New Zealand has one rule for the rich and another for the poor when it comes to immigration, a South African family at risk of being deported claims.
Wouter Olivier, 53, is begging the government not to boot his family out of the country after his work visa was declined, despite spending nine years here.
His case is currently being reviewed by the Associate Immigration Minister Scott Simpson, after the family's local MP Craig Foss requested the minister intervene.
It comes at the same time as revelations about US billionaire Peter Thiel's bid for citizenship.
Internal Affairs last week revealed the entrepreneur had spent just 12 days in New Zealand before being made a citizen.
Mr Olivier said he was very upset at Mr Thiel's case.
"We've been really struggling... put through so much hardship in the last few months, just to get the opportunity, just a chance, to make a living here and stay in New Zealand.
"Someone else comes and they get citizenship after 12 days... It doesn't make sense. It feels so unfair," he said.
"If we had that kind of money, it would've probably been a lot easier for us."
Mr Olivier has been in New Zealand on various work visas since arriving with his wife Gillian and three sons in 2008.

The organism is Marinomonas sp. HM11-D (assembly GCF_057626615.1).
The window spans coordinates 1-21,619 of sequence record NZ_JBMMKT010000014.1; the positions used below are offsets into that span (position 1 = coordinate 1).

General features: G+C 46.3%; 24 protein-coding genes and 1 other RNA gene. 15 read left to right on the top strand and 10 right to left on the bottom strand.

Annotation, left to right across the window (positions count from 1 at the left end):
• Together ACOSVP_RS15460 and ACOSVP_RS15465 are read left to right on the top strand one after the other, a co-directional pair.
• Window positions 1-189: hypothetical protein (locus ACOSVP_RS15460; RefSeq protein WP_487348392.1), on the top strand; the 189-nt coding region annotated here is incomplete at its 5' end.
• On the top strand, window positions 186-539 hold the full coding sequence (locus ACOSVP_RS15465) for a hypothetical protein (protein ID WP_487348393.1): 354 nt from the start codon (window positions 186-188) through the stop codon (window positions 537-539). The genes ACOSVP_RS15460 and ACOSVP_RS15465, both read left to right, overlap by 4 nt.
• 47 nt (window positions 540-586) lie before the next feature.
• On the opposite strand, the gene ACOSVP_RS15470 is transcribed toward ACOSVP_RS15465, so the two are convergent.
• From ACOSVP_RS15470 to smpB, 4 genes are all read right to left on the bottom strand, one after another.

But late last year, his request to renew his visa was declined because his Hastings employer hadn't re-advertised his position.
Two separate appeals were then rejected - despite letters of support from community leaders including the Hastings mayor Lawrence Yule.
Neither he nor his wife have been able to work since February and his children have been out of school.
"Our current situation is really dire. We do have food - but it's all supplied by people in the community and community services. We are currently being evicted out of our house."
He acknowledged that he had "got into a bit of trouble financially" in the past, but said that shouldn't be a reason to disqualify him or his family.
Tenancy tribunal documents show Mr Olivier was ordered to pay his landlords roughly $3300 in rent arrears in 2012 and about $3000 in 2014.
But he said those issues were in the past and had been, or were being, resolved.
Both he and his wife were made redundant in 2009, he said, and then he had to support his family on a minimum wage job.
He took out a loan at the time "to keep surviving" and admitted a court had also ordered him to pay that back when he fell behind on repayments.
But Mr Olivier said he had been paying that loan off and had been in strong financial condition last year.
"We were getting right on to our feet. We were both earning quite good salaries. And that's why we were on the brink of starting our residency [application].
"And then everything got pulled out from under our feet... It seems like everything is crumbling all around us."
Immigration New Zealand said it was "unable to comment" while the family's case was being prepared.
A spokesperson for Associate Immigration Minister Scott Simpson said it would be inappropriate for him to comment while the matter was "under consideration".
"Our lives are literally in his hands," Mr Olivier said.
"We've invested absolutely everything we've ever had - that we've worked so hard for all our lives - to come to New Zealand.
"We've been in the country nine years. Our children don't know anything else... This is home for us. This is where we want to be."